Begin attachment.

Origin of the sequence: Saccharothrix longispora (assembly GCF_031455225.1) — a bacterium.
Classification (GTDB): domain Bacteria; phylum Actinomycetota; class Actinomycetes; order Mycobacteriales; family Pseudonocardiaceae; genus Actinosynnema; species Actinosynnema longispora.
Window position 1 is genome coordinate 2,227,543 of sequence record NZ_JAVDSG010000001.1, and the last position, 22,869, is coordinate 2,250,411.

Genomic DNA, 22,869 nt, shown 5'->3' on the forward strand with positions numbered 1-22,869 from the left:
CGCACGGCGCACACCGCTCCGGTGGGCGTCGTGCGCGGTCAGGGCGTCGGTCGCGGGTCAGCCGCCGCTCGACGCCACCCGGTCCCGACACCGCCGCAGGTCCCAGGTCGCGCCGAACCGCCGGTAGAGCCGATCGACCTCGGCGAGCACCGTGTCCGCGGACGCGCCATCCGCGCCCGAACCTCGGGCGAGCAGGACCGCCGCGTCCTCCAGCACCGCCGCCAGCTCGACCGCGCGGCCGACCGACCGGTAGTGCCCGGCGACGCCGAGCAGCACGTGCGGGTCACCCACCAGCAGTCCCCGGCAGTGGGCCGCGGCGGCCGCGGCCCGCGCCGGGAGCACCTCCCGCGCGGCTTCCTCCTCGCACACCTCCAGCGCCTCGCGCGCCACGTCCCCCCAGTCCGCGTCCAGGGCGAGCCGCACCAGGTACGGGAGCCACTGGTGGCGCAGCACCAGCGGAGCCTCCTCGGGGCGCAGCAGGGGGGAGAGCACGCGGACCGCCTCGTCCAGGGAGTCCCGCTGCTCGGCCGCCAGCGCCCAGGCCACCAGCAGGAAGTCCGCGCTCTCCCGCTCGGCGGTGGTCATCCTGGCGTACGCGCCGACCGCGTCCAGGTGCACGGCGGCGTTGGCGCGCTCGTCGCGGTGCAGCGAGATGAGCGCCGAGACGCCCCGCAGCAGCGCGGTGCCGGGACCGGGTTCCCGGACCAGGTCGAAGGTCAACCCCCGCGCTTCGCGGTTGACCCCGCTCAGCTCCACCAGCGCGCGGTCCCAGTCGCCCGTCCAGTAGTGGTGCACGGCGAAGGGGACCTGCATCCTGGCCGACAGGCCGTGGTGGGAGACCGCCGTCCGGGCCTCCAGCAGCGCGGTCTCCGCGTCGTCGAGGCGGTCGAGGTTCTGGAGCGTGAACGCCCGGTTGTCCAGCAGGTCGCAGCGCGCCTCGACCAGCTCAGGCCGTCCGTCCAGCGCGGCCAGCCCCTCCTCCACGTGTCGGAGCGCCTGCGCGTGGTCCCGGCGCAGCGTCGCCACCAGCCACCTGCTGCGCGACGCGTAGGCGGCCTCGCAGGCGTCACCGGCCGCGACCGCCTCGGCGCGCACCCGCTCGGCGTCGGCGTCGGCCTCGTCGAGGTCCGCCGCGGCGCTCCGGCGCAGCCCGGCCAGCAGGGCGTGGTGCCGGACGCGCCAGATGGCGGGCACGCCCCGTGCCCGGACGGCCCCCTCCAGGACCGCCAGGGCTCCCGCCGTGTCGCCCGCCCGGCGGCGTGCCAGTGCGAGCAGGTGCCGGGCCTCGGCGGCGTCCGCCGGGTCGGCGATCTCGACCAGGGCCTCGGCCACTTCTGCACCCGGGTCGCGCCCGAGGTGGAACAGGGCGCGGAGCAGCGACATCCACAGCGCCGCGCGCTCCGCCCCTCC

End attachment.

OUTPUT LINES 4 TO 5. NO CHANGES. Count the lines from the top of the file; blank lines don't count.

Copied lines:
Genomic DNA, 22,869 nt, shown 5'->3' on the forward strand with positions numbered 1-22,869 from the left:
CGCACGGCGCACACCGCTCCGGTGGGCGTCGTGCGCGGTCAGGGCGTCGGTCGCGGGTCAGCCGCCGCTCGACGCCACCCGGTCCCGACACCGCCGCAGGTCCCAGGTCGCGCCGAACCGCCGGTAGAGCCGATCGACCTCGGCGAGCACCGTGTCCGCGGACGCGCCATCCGCGCCCGAACCTCGGGCGAGCAGGACCGCCGCGTCCTCCAGCACCGCCGCCAGCTCGACCGCGCGGCCGACCGACCGGTAGTGCCCGGCGACGCCGAGCAGCACGTGCGGGTCACCCACCAGCAGTCCCCGGCAGTGGGCCGCGGCGGCCGCGGCCCGCGCCGGGAGCACCTCCCGCGCGGCTTCCTCCTCGCACACCTCCAGCGCCTCGCGCGCCACGTCCCCCCAGTCCGCGTCCAGGGCGAGCCGCACCAGGTACGGGAGCCACTGGTGGCGCAGCACCAGCGGAGCCTCCTCGGGGCGCAGCAGGGGGGAGAGCACGCGGACCGCCTCGTCCAGGGAGTCCCGCTGCTCGGCCGCCAGCGCCCAGGCCACCAGCAGGAAGTCCGCGCTCTCCCGCTCGGCGGTGGTCATCCTGGCGTACGCGCCGACCGCGTCCAGGTGCACGGCGGCGTTGGCGCGCTCGTCGCGGTGCAGCGAGATGAGCGCCGAGACGCCCCGCAGCAGCGCGGTGCCGGGACCGGGTTCCCGGACCAGGTCGAAGGTCAACCCCCGCGCTTCGCGGTTGACCCCGCTCAGCTCCACCAGCGCGCGGTCCCAGTCGCCCGTCCAGTAGTGGTGCACGGCGAAGGGGACCTGCATCCTGGCCGACAGGCCGTGGTGGGAGACCGCCGTCCGGGCCTCCAGCAGCGCGGTCTCCGCGTCGTCGAGGCGGTCGAGGTTCTGGAGCGTGAACGCCCGGTTGTCCAGCAGGTCGCAGCGCGCCTCGACCAGCTCAGGCCGTCCGTCCAGCGCGGCCAGCCCCTCCTCCACGTGTCGGAGCGCCTGCGCGTGGTCCCGGCGCAGCGTCGCCACCAGCCACCTGCTGCGCGACGCGTAGGCGGCCTCGCAGGCGTCACCGGCCGCGACCGCCTCGGCGCGCACCCGCTCGGCGTCGGCGTCGGCCTCGTCGAGGTCCGCCGCGGCGCTCCGGCGCAGCCCGGCCAGCAGGGCGTGGTGCCGGACGCGCCAGATGGCGGGCACGCCCCGTGCCCGGACGGCCCCCTCCAGGACCGCCAGGGCTCCCGCCGTGTCGCCCGCCCGGCGGCGTGCCAGTGCGAGCAGGTGCCGGGCCTCGGCGGCGTCCGCCGGGTCGGCGATCTCGACCAGGGCCTCGGCCACTTCTGCACCCGGGTCGCGCCCGAGGTGGAACAGGGCGCGGAGCAGCGACATCCACAGCGCCGCGCGCTCCGCCCCTCC